Griffin Lamb joined the College in May as assistant dean for development and college relations and executive director of the NC State Engineering Foundation.
Please tell us about your background in higher-education development.
I started my first job as reunion coordinator at my alma mater, Davidson College, in July 2000. This role provided the opportunity to work with a variety of alumni, from the fifth reunion to the 50th, and to begin learning how to coordinate with leaders across campus in order to plan the reunion programming. I did everything from buy blenders at Target for a fifth reunion Fiesta party to proof the Memorial Service program for the 50th reunion to write instructions for the event the vice president of college relations needed to attend. Best of all, I got my own golf cart for reunion weekend! After Davidson, I held roles in annual and reunion giving at the Harvard College Fund. From there, I returned to my home state and learned about the UNC system during four-and-half years as associate vice chancellor for development at East Carolina University in Greenville.
What interested you in a position within the College of Engineering?
First and foremost, the fact that it is about engineering. I was not looking to move, but the job description caught my eye immediately: a chance to scale a fascinating learning curve while continuing to serve my home state. I wanted to apply the fundraising fundamentals I’ve learned over the last two decades in a new setting with endless storytelling possibilities. It was a win-win.
What are the Foundation’s current priorities?
We are working hard to cross the finish line of $60 million raised for Fitts-Woolard Hall. To paraphrase Dean Martin-Vega, this project is about providing faculty and staff with the tools they need to be successful. When not focused on Fitts-Woolard, we talk to donors about scholarships, professorships, graduate support, study abroad support and much more. While we have clear priorities to share on behalf of the College, we always begin a gift conversation by asking a donor about his or her interests.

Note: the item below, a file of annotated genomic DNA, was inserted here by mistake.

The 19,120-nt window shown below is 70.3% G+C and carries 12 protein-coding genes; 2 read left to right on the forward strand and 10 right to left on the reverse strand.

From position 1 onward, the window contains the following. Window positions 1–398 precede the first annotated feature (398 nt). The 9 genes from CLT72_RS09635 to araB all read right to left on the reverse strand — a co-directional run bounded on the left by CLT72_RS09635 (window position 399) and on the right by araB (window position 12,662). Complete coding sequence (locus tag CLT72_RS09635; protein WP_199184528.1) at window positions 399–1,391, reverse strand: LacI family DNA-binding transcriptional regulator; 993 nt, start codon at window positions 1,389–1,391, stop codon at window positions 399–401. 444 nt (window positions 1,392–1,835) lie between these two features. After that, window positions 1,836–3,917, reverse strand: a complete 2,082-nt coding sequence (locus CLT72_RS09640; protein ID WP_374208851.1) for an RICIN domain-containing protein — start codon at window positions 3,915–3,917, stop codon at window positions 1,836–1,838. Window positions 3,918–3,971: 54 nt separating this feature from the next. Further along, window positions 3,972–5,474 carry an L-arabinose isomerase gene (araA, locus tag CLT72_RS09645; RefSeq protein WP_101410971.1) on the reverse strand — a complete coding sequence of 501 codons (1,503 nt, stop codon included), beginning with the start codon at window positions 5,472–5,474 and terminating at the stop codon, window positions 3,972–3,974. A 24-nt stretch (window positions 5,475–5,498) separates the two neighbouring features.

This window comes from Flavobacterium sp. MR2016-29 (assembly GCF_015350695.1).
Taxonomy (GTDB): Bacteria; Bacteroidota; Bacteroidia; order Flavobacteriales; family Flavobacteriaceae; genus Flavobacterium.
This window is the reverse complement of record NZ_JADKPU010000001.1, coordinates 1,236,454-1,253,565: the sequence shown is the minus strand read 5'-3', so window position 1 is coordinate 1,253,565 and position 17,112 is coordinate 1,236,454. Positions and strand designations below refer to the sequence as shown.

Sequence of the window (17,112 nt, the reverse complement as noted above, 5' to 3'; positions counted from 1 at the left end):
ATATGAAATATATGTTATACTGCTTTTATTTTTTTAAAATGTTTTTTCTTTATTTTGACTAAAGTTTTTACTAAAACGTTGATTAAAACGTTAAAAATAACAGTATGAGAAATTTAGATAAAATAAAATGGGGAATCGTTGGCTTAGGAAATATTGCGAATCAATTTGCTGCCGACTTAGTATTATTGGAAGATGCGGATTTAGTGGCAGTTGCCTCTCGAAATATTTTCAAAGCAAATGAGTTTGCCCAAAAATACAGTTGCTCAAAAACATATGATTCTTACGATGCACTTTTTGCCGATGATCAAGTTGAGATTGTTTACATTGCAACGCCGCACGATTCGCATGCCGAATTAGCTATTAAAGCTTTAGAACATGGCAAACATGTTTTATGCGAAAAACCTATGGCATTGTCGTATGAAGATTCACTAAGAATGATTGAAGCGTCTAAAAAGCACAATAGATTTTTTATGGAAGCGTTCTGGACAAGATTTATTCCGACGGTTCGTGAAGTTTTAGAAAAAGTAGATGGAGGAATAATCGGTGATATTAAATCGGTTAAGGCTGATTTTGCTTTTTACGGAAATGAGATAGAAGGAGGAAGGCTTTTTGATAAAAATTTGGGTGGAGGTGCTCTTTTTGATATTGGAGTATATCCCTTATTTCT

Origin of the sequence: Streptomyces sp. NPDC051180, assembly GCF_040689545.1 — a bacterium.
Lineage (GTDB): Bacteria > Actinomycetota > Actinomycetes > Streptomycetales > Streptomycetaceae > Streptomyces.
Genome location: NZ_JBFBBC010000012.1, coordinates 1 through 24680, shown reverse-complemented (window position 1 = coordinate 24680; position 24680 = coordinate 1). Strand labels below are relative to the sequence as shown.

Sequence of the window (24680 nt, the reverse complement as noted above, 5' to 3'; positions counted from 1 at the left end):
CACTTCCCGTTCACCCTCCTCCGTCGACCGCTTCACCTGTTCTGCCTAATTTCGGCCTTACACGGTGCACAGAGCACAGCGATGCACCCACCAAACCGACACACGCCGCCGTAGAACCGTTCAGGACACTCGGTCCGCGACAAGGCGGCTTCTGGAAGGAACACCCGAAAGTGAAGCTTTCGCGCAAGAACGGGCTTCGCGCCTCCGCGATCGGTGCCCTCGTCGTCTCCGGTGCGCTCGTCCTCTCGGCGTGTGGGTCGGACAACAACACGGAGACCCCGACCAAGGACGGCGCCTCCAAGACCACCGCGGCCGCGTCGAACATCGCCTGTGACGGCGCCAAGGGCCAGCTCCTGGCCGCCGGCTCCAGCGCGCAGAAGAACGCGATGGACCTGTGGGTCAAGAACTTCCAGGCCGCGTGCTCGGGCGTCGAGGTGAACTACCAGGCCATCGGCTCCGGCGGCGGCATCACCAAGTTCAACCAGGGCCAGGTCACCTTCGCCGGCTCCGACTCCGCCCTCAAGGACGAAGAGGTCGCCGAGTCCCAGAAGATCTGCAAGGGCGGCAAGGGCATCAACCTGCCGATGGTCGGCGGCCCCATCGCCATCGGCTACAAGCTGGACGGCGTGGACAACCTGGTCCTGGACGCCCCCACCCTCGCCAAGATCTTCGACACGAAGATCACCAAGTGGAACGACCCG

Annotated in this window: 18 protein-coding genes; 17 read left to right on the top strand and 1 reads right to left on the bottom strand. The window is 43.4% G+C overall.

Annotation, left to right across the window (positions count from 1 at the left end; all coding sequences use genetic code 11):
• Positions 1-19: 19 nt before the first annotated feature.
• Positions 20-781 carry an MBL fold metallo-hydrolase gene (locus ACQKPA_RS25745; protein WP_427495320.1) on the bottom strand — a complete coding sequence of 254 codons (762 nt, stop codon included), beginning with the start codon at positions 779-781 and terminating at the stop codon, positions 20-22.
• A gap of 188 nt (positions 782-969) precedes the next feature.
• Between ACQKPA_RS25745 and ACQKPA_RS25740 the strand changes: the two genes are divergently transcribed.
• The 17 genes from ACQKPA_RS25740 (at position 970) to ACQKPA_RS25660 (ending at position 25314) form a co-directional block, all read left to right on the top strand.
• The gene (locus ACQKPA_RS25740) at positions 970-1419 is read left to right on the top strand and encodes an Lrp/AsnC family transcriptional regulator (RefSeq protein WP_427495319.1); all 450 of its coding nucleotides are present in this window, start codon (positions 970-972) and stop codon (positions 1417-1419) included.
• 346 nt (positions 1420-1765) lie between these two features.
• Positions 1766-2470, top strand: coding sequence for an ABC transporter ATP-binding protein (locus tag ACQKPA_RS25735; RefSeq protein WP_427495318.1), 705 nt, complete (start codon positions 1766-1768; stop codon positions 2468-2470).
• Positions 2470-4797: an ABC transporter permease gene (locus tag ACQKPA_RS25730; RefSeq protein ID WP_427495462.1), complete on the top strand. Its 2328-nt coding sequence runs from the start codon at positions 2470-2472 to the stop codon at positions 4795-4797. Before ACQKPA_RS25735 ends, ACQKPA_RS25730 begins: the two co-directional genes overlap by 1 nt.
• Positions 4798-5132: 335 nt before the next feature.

The University launched the Think and Do the Extraordinary capital campaign in 2013. Where does that effort stand?
As of June 30, we have raised $182,108,859 toward our total COE goal of $230,000,000. With these gifts as our momentum heading into the next two years and many more alumni and friends to speak to about their support, we have what we need to be successful.
What can alumni and friends of the College do to become more involved?
There is no shortage of ways to help: make an annual gift, return to campus during Red and White Week, provide an internship for a student, mentor a young alumnus/a in your field, serve on your departmental advisory board, or, best of all, meet with a staff member to tailor your involvement.
As you have learned more about the College, has anything surprised you?
I’m in awe of Centennial Campus. The vision required to see how NC State could expand and what the College could be with the right tools (space, people and partnerships with business) astounds me.